I'd like to make a password generator - strictly for myself. I'd like four "levels" of characters, but I'm a bit unsure of which symbols should be in each of the three latter ones - since I don't know which symbols sites are likely to disallow. I know this is somewhat a question of "personal opinion" - but let's call it "experience" instead...

I'm not going to use any accented letters, letters from other alphabets (Greek, Cyrillic, ...), letters only used in a few countries (like letters specific to Scandinavia or Poland), or special symbols (like "masculine" or "upside-down question mark"). So please ignore these...

My four "levels":

  • Upper-and lower-case letters, and digits
  • Symbols, "always" allowed (if the site accept symbols in passwords, it accepts these)
  • Symbols "usually" allowed (if the site allows more than the very minimal of symbols, it allows these too)
  • Symbols "sometimes" forbidden (in the rare case some symbols are not allowed, it's usually some of these)

(...And while not applicable to my password-generator, are there any symbols that are almost always forbidden for various reasons?)

As for the fourth group, I'm particularly thinking of symbols likely to do "Bad Things" to PHP/ASP/JSP-scripts, JavaScript, HTML/CSS and SQL; and thus are often forbidden.

  • 2
    Yeah, this is unanswerable. You are asking for lists are characters that have various likelihoods of being accepted by a random site.
    – schroeder
    Mar 27, 2017 at 14:35
  • 1
    Frankly, I'd go to the sites you use and build the lists yourself. I'm not sure a "community effort" will end up being helpful.
    – schroeder
    Mar 27, 2017 at 14:36
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    Why don't you just use alphanumeric (i.e. [0-9a-zA-Z]) characters? With long enough passwords, you do not need more. If you really want more, you can use the list of the 95 printable ASCII characters.
    – A. Hersean
    Mar 27, 2017 at 15:03
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    I'd go the other way and get rid of some of those pesky letters and digits too. I never really liked alphanumerics such as 0 or l.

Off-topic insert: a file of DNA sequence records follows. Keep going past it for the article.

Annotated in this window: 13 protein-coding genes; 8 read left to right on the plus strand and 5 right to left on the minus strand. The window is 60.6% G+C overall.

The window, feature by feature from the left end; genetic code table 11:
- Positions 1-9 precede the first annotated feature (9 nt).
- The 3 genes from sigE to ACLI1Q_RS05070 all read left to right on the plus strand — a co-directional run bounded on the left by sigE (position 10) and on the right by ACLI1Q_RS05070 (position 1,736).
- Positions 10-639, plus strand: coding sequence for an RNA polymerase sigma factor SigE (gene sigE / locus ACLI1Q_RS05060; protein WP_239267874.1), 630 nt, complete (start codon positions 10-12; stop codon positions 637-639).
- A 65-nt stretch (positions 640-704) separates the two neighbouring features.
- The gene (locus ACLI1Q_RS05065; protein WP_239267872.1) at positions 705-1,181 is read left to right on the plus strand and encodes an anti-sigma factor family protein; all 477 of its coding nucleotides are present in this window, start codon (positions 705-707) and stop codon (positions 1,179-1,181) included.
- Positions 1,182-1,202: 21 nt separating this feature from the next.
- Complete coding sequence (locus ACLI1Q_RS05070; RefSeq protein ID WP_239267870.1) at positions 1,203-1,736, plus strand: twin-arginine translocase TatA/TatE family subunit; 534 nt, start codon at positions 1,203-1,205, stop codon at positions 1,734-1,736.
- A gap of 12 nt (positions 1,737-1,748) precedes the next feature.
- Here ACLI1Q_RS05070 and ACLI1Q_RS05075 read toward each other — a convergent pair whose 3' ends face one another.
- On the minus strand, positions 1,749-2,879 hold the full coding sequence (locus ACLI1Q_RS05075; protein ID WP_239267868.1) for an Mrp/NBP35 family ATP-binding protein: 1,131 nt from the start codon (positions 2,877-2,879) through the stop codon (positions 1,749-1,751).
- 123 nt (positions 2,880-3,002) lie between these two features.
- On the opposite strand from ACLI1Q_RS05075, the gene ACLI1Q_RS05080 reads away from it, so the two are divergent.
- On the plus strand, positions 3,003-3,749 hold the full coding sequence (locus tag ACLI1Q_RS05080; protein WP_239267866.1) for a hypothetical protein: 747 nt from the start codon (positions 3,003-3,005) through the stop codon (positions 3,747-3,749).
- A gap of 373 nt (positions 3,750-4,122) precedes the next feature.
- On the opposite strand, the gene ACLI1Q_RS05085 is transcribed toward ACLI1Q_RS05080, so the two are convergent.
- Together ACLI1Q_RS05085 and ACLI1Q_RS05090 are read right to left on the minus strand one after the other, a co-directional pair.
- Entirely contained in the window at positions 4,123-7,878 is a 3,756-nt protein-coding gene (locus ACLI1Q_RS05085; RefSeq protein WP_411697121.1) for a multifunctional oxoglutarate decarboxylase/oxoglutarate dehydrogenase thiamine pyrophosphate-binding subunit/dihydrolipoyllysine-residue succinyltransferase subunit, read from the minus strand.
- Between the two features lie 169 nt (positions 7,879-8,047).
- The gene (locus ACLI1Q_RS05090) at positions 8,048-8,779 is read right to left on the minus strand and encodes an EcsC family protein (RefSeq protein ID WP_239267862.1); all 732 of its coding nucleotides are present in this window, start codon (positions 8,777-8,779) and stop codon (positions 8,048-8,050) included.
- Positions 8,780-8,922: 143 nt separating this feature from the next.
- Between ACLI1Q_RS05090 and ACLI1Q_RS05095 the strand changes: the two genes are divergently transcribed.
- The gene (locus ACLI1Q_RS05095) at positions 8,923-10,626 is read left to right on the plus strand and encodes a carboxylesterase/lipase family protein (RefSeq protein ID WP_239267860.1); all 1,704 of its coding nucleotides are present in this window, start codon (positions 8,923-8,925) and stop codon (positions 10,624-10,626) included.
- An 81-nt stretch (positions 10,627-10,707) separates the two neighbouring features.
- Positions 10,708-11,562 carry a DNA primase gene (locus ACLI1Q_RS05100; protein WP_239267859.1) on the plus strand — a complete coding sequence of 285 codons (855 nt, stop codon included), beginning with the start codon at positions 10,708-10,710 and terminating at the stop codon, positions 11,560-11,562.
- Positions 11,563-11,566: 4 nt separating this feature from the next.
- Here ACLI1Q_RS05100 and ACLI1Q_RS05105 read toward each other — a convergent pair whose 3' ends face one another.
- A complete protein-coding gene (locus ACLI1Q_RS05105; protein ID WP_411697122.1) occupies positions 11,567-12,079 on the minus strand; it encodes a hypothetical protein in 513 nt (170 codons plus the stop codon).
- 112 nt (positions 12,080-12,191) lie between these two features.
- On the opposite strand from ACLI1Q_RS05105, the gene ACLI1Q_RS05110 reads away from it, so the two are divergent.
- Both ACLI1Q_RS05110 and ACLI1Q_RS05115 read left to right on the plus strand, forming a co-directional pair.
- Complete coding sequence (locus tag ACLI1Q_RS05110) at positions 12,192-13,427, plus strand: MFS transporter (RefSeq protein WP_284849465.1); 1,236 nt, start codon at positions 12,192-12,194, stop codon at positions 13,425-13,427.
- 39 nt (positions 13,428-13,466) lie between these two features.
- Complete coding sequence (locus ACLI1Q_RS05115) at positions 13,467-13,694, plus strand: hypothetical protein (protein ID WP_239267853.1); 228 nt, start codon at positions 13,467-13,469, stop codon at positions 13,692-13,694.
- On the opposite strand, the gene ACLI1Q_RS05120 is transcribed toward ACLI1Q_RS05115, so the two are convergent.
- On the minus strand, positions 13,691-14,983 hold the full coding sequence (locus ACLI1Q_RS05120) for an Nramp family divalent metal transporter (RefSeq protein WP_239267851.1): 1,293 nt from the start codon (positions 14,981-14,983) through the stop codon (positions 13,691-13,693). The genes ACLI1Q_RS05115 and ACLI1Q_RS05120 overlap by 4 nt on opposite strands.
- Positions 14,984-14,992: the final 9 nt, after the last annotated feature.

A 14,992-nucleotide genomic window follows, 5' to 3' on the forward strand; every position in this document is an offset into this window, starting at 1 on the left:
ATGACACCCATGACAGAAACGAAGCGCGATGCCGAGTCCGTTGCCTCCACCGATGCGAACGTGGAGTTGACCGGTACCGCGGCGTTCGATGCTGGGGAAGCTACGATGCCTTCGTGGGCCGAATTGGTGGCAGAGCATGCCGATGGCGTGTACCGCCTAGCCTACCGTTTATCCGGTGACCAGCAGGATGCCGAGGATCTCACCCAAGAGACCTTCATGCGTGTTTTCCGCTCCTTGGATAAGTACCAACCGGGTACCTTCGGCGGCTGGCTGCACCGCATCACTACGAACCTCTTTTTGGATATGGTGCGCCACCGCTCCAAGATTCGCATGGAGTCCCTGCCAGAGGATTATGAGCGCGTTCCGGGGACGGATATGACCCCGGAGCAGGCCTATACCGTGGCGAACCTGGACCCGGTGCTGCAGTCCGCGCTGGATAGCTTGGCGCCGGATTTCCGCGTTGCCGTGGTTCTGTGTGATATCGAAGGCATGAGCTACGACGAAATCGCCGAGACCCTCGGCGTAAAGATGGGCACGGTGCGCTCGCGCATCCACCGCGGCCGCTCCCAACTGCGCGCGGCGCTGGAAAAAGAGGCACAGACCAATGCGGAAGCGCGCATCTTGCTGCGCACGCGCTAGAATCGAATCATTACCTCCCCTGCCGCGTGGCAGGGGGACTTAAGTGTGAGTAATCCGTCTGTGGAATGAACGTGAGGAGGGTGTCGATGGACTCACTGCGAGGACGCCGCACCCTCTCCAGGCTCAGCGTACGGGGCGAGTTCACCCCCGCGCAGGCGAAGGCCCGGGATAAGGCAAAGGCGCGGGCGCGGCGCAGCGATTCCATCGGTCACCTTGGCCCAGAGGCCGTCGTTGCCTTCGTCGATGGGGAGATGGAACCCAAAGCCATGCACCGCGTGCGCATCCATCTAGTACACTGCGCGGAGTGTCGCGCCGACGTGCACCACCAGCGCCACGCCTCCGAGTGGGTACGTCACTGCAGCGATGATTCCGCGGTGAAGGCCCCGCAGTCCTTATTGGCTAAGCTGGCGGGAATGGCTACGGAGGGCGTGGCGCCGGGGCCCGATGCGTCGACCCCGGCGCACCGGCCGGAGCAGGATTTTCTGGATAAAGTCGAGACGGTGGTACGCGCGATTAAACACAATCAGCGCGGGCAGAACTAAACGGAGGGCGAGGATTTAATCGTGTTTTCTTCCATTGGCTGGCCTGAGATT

– daniel
    Mar 28, 2017 at 16:03
  • 1
    Why have "levels" at all? Just allow the user to configure at run time exactly which characters are allowable and which aren't. If you're just writing this for personal use (i.e. not as an exercise, but to actually use) why not use one of the existing password generators available (I use Password Safe and it has highly customisable generator profiles) Mar 29, 2017 at 5:09

2 Answers 2


According to OWASP, which uses references from Microsoft AD, and Oracle Identity Manager, these symbols are allowed.



However, I suppose that only answers your "usually" question. OWASP further explains that "Various operating systems and applications may apply limitations to this set".

Which to me says, it's completely subjective. Meaning, if I'm an application developer, I can choose to utilize industry standards (OWASP), or use my own subset.

So, to answer the "always" question, I think it would be safe to assume that these are acceptable.


Additionally, given the above information, I would go with these as the "sometimes forbidden" options.


Since this is somewhat of a subjective question, no answer given can be 100% accurate. I think this should help with your task though..


If I were you, I would look at what other password generators use. For instance Bitwarden uses the first 8 shift characters of the top row of a US QWERTY keyboard: !@#$%^&*

This seems like a good compromise, especially if you want to be able to type the passwords yourself and you also want to be able to do so when using someone else's computer with a different keyboard layout. In fact in that case I might also leave out the $. For instance, @ and ! are available on every Latin keyboard layout that I know of, but { and } only appear on very few.

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